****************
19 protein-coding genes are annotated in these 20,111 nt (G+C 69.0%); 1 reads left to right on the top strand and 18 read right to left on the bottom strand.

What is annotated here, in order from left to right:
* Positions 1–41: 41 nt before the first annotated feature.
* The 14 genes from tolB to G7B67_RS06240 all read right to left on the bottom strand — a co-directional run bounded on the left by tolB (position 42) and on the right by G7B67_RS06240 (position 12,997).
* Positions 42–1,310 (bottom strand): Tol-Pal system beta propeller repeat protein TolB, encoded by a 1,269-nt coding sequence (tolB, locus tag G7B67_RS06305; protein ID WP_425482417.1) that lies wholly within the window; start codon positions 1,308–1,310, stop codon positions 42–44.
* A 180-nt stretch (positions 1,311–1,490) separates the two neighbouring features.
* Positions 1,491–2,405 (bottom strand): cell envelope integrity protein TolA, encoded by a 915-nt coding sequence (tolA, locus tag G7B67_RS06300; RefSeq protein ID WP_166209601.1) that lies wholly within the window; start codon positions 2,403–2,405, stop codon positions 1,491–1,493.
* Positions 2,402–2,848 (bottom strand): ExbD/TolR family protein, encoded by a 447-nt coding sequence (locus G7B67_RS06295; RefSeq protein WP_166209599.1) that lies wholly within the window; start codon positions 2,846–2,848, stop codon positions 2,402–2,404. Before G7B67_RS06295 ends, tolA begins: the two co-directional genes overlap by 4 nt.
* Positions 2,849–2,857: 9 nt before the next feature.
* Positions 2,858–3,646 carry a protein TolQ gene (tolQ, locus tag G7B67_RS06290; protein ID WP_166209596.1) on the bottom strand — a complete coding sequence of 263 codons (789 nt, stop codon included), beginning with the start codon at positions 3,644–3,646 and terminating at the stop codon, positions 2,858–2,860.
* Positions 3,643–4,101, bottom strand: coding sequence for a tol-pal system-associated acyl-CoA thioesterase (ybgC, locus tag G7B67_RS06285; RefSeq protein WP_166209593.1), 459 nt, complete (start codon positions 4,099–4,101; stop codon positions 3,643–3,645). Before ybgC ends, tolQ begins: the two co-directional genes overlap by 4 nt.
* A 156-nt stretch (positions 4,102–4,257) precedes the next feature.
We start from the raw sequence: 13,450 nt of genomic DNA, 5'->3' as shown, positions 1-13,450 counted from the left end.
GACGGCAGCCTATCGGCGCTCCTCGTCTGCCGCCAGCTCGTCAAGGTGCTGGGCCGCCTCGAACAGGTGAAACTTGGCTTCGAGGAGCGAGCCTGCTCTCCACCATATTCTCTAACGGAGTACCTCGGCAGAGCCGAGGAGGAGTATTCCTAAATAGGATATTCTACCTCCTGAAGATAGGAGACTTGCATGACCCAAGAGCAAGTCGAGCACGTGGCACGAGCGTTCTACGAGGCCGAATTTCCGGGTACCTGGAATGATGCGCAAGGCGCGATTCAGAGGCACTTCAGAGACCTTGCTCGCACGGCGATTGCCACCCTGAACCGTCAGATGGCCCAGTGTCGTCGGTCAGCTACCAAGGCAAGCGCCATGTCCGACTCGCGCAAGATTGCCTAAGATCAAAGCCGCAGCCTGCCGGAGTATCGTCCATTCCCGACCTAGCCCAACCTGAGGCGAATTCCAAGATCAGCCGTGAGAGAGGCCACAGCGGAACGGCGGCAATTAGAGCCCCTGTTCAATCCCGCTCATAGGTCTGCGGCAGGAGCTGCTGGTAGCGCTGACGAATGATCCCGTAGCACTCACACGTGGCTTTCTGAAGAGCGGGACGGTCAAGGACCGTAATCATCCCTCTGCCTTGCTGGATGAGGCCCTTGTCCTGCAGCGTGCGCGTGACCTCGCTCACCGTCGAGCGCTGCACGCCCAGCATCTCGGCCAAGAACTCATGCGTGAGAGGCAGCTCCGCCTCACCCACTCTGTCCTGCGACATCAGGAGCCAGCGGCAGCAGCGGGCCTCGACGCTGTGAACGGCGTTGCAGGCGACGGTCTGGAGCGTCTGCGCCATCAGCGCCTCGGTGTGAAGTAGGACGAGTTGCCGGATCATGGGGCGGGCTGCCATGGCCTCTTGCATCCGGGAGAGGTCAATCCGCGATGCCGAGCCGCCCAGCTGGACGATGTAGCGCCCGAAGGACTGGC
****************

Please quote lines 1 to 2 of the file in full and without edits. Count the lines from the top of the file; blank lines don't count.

19 protein-coding genes are annotated in these 20,111 nt (G+C 69.0%); 1 reads left to right on the top strand and 18 read right to left on the bottom strand.

What is annotated here, in order from left to right: